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Miracles of Jesus: Healing a Servant's Ear in the Garden of Gethsemane

At Jesus Christ's Arrest, A Disciple Cuts Off a Man's Ear But Jesus Heals It

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Garden of Gethsemane Jesus arrested disciples ear healing miracle

The painting "The Ear of Malchus" (circa 1890s) by James Tissot

Public domain

When it came time for Jesus Christ to be betrayed and arrested, the Bible says, his disciple Judas betrayed him with a kiss and set in motion the drama of Jesus' arrest in the Garden of Gethsemane. Jesus' other disciples were upset at the sight of Roman soldiers and Jewish religious leaders who had gathered there, ready to take Jesus away. So, wielding a sword, one of them (Peter) cut off an ear of a man standing nearby: Malchus, the servant of the Jewish high priest.

But Jesus rebuked the violence and miraculously healed the servant's ear, the Bible says in the story recorded in Luke 22:47-53:

A Kiss and a Cut

The story begins in verses 47 through 50: "While he was still speaking a crowd came up, and the man who was called Judas, one of the Twelve, was leading them. He approached Jesus to kiss him, but Jesus asked him, 'Judas, are you betraying the Son of Man with a kiss?'"

When Jesus' followers saw what was going to happen, they said, 'Lord, should we strike with our swords?' And one of them struck the servant of the high priest, cutting off his right ear.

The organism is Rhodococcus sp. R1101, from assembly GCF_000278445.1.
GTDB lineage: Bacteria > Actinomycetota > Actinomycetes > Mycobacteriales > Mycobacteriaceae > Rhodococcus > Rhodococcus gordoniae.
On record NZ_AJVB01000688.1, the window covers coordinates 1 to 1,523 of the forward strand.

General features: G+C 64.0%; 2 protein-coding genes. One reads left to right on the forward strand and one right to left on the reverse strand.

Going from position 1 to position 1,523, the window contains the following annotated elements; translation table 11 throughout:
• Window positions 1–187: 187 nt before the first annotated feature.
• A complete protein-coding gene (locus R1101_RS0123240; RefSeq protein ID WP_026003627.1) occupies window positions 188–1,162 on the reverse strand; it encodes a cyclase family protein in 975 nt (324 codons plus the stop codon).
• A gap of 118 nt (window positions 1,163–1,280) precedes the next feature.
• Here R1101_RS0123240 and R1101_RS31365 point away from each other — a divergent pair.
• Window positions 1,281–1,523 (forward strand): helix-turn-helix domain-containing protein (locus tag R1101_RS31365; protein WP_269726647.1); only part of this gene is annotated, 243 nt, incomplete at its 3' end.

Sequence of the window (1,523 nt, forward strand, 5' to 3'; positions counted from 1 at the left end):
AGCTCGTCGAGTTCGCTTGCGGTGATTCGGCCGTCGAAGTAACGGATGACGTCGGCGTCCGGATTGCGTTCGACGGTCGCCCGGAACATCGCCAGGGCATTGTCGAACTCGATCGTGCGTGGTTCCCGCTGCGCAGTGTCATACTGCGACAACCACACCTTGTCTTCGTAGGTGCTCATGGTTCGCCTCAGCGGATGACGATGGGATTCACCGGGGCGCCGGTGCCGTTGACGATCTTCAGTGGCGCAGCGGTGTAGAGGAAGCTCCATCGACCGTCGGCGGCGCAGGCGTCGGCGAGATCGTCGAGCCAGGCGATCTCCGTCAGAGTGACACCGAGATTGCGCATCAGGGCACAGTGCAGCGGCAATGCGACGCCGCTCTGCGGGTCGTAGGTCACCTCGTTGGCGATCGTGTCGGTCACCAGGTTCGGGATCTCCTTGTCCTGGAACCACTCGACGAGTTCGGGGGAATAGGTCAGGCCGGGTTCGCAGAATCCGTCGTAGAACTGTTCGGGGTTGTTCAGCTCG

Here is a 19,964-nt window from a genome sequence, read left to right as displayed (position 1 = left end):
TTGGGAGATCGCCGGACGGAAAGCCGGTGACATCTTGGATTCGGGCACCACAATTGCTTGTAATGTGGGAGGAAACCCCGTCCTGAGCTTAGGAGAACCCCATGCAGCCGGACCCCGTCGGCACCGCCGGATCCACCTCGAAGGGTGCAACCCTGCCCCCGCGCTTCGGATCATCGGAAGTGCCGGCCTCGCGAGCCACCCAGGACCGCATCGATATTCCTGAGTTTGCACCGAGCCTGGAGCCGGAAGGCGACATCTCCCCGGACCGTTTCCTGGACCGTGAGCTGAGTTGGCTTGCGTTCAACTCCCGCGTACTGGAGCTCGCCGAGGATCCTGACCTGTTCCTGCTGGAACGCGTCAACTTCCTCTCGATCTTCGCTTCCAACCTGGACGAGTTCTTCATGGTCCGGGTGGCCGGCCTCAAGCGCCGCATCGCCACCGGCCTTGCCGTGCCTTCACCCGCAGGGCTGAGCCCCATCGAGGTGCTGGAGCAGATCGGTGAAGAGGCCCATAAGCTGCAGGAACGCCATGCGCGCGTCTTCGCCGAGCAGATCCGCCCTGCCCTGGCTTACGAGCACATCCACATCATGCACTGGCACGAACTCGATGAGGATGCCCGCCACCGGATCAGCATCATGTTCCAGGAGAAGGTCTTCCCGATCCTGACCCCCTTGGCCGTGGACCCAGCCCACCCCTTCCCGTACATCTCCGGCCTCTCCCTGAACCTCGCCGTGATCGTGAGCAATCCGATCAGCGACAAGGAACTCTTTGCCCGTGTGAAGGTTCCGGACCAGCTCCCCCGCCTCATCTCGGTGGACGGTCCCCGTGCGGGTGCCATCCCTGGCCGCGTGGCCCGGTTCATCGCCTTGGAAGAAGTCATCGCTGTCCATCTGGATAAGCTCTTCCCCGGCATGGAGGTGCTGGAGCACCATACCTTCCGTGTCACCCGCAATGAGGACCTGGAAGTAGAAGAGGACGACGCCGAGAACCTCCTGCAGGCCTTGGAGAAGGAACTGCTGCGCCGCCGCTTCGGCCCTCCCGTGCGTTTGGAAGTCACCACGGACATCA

Judas (one of Jesus' 12 disciples) had arranged to lead some religious leaders to Jesus for 30 silver coins and confirm his identity for them by greeting him with a kiss (which was a common Middle Eastern greeting between friends) so they could arrest him. Judas' greed for money led to him betraying Jesus and twisting a sign of love into a sign of evil. Later, the Bible records, Judas regretted his decision, returned the money to the religious leaders, and committed suicide.

Peter, the disciple who cut off Malchus' ear, had a history of headstrong behavior. He loved Jesus deeply, the Bible says, but he sometimes let his intense emotions get in the way of his better judgment -- as he does here.

Healing, Not Violence

The story continues in verses 51 through 53: "But Jesus answered, 'No more of this!' And he touched the man's ear and healed him.

Then Jesus said to the chief priests, the officers of the temple guard, and the elders, who had come for him, 'Am I leading a rebellion, that you have come with swords and clubs? Every day I was with you in the temple courts, and you did not lay a hand on me. But this is your hour -- when darkness reigns.'"

This healing was the last miracle that Jesus performed before going to the cross to sacrifice himself for the sins of the world, the Bible says. In this threatening situation, Jesus could have chosen to perform a miracle for his own benefit, to avoid his impending arrest. But he chose instead to perform a miracle to help someone else, which is the same purpose of all of his prior miracles.

The Bible says that God the Father planned Jesus' arrest and subsequent death and resurrection long before they happened, at the appointed time in history on Earth. So here, Jesus isn't concerned about trying to save himself. In fact, his statement that this is the "hour when darkness reigns" alludes to God's plan to allow evil spiritual forces to act, so that the world's sin would all be on Jesus at the cross, the Bible says. But while Jesus isn't concerned about helping himself, he is concerned about Malchus keeping his ear, and also about rebuking Peter's violence.

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